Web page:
Sales volumes for Zimbabwe’s retail tumble in key quarter to December

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Sales volumes for Zimbabwe’s big grocers tumbled in the key quarter to December despite quick paced dollarisation of Zimbabwe’s economy, firming remittances and stronger agriculture and mining output.

Amid the currency and economic woes hobbling Zimbabwe, consumption has started to cool down. Business leaders and industrialists in Harare say they are bracing for possible disruptions to economic activity as the political framework charges up ahead of elections slated for later this year.

For big Zimbabwean grocers, Pick n Pay and OK Zimbabwe, there has already been a thawing in consumer demand.

Pick n Pay’s Zimbabwean partner, Meikles, said yesterday that volumes for the important December quarter declined.

“Sales volumes for the supermarkets segment decreased by 16.49% for the quarter but were resilient to the challenges in the operating environment and grew by 2.5% for the nine months period ended December, 31, 2022,” the company said in a trading update.

This sharply contrasts to Pick n Pay’s 17% rise in sales for the 10 month period to December 25 2022 in its rest of Africa market.

In Zimbabwe, Pick n Pay’s rival operator, OK Zimbabwe also reported this month that sales volumes were taking a knock. This comes as the year on year inflation rate in Zimbabwe has remained elevated at 229% for the month of January despite cooling off from 243.8% a month earlier.

OK Zimbabwe corporate affairs director, Margaret Munyuru said: “Sales volumes decreased by 11.33% for the quarter and 9.37% for the nine months to December 2022, compared to the prior year driven by declining consumer spending power.”

Zimbabwean economists and industrialists blame higher inflation, higher interest rates and a booming informal economy for the reduced volumes at the big retail outlets in Zimbabwe. Economists have painted a bleak outlook for the Zimbabwean economy.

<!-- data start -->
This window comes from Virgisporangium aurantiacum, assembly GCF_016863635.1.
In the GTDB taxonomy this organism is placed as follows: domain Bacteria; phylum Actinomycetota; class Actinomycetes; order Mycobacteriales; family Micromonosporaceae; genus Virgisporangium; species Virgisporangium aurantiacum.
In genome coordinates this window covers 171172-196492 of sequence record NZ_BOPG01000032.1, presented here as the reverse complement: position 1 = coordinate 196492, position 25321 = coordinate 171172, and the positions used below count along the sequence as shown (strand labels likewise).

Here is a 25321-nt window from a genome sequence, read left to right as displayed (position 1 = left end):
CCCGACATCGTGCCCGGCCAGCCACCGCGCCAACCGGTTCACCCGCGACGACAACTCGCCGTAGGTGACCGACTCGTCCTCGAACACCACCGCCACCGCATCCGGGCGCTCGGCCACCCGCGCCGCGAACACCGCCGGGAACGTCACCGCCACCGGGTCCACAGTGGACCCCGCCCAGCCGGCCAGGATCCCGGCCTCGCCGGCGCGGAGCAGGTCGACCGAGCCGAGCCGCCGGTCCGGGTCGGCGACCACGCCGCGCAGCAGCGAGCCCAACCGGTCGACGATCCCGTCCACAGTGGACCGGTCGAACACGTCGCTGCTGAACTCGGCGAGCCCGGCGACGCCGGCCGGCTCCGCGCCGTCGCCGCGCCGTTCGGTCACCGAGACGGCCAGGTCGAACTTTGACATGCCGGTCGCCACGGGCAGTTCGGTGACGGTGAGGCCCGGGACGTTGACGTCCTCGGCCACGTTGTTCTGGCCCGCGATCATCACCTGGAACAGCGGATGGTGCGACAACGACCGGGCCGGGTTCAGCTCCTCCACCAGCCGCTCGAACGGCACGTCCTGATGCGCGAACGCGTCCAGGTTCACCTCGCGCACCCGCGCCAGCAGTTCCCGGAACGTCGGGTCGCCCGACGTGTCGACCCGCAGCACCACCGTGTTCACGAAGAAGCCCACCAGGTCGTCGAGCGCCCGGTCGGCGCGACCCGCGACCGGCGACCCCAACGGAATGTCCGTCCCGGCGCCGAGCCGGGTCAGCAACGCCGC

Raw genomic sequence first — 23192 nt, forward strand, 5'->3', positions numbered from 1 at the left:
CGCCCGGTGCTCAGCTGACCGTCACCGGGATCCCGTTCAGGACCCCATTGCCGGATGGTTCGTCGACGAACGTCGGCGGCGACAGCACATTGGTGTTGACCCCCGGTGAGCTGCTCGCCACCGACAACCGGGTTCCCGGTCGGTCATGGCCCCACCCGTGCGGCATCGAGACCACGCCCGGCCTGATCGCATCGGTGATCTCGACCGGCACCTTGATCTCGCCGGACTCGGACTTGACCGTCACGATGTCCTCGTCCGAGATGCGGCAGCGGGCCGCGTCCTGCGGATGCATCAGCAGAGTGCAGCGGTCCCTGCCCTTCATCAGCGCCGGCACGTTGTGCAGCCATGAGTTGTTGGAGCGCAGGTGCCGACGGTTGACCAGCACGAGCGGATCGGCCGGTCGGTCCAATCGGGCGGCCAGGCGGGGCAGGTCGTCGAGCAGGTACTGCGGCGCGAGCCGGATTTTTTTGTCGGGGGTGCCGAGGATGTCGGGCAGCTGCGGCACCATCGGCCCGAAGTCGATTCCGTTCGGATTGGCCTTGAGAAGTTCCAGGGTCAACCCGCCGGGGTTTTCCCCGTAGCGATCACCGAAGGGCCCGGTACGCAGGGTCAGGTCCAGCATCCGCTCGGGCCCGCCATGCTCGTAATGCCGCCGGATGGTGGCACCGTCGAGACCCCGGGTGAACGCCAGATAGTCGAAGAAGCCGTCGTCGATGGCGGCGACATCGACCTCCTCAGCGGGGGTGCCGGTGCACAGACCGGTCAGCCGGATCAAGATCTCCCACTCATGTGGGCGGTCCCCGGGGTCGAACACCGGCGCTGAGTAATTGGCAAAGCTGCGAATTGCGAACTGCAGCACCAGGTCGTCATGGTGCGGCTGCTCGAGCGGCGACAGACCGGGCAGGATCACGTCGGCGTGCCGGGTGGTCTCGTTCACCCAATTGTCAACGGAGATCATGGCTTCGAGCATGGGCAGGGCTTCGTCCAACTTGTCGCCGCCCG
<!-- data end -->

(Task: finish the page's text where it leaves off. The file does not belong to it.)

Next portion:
“The outlook of the Zimbabwean economy is bleak with perennial characteristics of a high inflation rate projected at 400% by June 2023,” said economics professor Gift Mugano at an economic symposium last week.

The government also forces local grocers to use the official exchange rate as opposed to informal retail outlets that mainly use the popular street exchange rate.

“There are a lot of operating constraints the retailers are exposed to and as a result their costing is skewed against consumer disposable incomes. Moreover, consumers are finding value in US dollar purchases across the informal sector whereas the retail operators are not able to offer a competitive US dollar price because of monetary regulations,” one industrialist told Business Report.

Despite the slowing consumer demand, Zimbabwean supermarkets have continued to invest in new stores and volume growth initiatives.

Two new Pick n Pay outlets in Harare started operations during the quarter to the end of December. The company said “branch network expansion and refurbishments are funded from operating cash flows” at a time the Zimbabwean partner for Pick n Pay has no bank balances and is sitting on US$19 million (R327m) in cash and bank balances.

OK Zimbabwe also highlighted that “despite the challenging environment (it) continues investing in volume growth strategies embedded in various strategic projects which have a high potential to contribute to growth and improve the overall business performance” in the coming months and years.